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Guatemalan Mother Of Six Runs L.A. Marathon In Traditional Mayan Clothes

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Running in sandals is probably not the ideal shoe to protect your feet and joints, but when it’s all you know it’s actually perfectly fine. In 2017, we were stunned to hear about an indigenous runner who competed in a marathon in Mexico and won the race. Now we’re seeing another woman running for a cause similarly in Los Angeles and showing off her indigenous clothing and spirit in the urban environment.

María del Carmen Tun Cho, a 46-year-old mother of six, ran the Los Angeles Marathon in traditional Mayan clothing and shoes.

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Cho speaks the indigenous language of Q’eqchi and is from Guatemala —this was her second marathon. Cho had said she didn’t care to place in the race. Her primary goal was to represent her community, run for equality, and to show women’s capability.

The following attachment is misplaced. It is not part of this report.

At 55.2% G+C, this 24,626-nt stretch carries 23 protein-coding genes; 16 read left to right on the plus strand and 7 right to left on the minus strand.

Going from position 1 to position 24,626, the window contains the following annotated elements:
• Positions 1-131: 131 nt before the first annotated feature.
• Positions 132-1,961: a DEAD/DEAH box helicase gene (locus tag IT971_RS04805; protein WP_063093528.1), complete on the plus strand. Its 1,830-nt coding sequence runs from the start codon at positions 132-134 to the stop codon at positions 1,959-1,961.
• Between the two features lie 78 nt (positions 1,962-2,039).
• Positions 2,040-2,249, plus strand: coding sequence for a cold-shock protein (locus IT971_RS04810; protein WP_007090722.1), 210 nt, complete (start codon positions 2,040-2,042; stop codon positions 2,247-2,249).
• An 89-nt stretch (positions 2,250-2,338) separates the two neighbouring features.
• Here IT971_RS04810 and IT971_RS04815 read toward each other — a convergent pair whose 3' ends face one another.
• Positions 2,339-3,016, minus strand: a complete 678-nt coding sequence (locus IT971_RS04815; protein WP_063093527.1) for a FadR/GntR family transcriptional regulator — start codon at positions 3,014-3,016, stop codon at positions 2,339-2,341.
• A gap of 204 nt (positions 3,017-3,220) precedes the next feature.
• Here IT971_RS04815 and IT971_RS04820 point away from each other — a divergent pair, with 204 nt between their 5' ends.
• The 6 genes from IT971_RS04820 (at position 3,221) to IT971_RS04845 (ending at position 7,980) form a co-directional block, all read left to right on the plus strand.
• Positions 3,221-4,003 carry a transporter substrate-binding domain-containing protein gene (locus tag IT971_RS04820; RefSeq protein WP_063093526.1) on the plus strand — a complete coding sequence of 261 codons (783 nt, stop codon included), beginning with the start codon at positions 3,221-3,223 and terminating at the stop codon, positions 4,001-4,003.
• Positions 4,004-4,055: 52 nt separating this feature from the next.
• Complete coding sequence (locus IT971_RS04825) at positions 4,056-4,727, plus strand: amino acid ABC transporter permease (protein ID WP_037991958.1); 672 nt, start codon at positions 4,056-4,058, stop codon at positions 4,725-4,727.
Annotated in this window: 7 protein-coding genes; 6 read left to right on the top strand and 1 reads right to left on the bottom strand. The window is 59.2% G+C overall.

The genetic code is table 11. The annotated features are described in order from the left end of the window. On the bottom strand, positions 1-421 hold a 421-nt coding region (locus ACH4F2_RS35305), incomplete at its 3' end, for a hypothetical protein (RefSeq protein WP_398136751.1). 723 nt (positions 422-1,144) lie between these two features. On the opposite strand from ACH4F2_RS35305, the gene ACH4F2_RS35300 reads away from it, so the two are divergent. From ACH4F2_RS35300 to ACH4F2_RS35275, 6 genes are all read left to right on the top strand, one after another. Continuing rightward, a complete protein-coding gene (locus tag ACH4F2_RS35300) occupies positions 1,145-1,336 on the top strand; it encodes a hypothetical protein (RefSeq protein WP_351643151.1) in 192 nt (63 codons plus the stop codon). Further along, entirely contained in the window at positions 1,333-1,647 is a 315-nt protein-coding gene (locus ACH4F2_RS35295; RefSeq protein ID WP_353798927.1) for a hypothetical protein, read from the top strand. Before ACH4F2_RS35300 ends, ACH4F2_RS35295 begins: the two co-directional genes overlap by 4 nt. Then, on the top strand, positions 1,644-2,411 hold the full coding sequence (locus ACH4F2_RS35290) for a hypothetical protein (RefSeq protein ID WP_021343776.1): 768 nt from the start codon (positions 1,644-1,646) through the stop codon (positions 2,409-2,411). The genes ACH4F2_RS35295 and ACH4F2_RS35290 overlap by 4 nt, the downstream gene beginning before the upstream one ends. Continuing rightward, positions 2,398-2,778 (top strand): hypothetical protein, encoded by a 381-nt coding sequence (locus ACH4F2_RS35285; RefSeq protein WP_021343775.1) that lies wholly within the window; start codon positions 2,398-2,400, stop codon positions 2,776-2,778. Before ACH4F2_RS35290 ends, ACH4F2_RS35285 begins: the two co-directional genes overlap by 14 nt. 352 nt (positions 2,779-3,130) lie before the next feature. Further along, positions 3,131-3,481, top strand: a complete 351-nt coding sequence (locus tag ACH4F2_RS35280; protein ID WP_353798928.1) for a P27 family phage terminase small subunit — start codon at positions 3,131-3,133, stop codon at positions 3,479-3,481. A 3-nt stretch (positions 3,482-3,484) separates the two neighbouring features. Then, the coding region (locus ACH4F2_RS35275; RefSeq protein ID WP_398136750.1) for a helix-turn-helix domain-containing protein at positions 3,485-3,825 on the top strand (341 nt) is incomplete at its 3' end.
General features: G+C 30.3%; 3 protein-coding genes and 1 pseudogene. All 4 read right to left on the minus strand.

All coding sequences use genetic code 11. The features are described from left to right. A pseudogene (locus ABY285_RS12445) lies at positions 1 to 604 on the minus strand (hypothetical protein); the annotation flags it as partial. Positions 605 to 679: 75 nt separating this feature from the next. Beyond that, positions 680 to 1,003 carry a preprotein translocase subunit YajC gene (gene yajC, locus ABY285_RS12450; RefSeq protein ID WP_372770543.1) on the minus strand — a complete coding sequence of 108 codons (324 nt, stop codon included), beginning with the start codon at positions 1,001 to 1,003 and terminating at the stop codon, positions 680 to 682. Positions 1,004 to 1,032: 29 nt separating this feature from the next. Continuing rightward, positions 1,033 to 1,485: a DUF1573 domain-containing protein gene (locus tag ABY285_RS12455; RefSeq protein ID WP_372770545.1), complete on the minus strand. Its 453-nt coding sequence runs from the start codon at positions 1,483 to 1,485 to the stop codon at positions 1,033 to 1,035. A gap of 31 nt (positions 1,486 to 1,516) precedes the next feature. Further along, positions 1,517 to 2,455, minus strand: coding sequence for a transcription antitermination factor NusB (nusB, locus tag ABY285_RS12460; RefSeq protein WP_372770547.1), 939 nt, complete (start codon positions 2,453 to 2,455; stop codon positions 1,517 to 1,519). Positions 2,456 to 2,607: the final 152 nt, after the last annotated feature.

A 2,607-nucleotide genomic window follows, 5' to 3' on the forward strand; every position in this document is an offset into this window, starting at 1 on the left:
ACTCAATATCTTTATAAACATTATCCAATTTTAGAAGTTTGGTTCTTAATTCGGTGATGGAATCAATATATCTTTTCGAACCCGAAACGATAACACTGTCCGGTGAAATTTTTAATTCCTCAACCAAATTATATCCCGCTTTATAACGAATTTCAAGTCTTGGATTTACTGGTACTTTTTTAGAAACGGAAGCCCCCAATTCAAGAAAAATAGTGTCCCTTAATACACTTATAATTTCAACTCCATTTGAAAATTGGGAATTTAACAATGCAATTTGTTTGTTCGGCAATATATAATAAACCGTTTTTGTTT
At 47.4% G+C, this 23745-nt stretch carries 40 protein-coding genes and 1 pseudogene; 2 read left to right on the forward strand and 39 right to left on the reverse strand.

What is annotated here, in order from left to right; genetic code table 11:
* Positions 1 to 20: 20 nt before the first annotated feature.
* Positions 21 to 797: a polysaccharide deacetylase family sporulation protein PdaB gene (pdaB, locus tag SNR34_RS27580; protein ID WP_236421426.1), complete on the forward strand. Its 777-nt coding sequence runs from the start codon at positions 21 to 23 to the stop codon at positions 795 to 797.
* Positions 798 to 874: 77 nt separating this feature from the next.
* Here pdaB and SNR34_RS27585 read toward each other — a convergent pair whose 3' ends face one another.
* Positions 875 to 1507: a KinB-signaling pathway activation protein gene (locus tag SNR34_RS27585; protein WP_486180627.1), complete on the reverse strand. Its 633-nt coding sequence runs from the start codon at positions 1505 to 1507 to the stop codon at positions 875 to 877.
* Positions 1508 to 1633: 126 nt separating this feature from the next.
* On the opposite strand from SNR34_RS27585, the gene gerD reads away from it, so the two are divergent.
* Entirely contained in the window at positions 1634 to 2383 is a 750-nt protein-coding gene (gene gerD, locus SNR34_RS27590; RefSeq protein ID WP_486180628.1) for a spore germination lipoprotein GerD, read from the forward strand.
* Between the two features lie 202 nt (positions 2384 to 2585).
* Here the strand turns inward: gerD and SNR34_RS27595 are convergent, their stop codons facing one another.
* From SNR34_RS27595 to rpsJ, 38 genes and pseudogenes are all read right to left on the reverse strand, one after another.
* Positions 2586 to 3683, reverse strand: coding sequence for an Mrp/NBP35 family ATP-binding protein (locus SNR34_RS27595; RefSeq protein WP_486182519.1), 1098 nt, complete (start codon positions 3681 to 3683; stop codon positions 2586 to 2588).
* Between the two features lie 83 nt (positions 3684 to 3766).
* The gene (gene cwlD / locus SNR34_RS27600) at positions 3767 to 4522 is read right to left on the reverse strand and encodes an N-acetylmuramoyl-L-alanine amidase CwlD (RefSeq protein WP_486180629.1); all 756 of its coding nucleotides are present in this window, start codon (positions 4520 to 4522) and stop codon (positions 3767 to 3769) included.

“When I came to Los Angeles I had planned to run 21 kilometers, but, being here, I thought I had to do all the competition and show that women can. I thought I have to do the 42 kilometers, I have to make you want, to show that women are not worthless just because they wear the typical dress, I wanted to make it clear that women are worthy, ” Cho said in an interview with Prensa Libre.

Among 20,000 runners, she placed 6,919 overall, and 1,905 in the women’s division.

Twitter/@vinicioramirez

She clocked in at 4:47:22. Amazingly, Cho told NBC News that her training isn’t’ all that complicated.

“What I eat is nothing more than beans, tomatoes, chili,” she told NBC.

Cho’s trip to the L.A. Marathon was hosted by Los Angeles activists including Teofilo Barrientos, who wanted to get her message out to the masses.

“We want to make clear that María del Carmen Tun Cho was not looking for time or record, but to leave a message to the women of the world, that society opens their eyes to the indigenous woman, who also have the right to breathe a useful life,” Barrientos told Prensa Libre.

Here’s more on her incredible story, and the moment she crossed the finished line.

Way to go, Cho. Your success at the marathon is something we should all be celebrating. Thank you for pushing the boundaries of what people think women are capable of to show them that they are wrong about women and their capabilities.

READ: This Latina Olympic Athlete Won The Boston Marathon Ending The 33-Year Long American Drought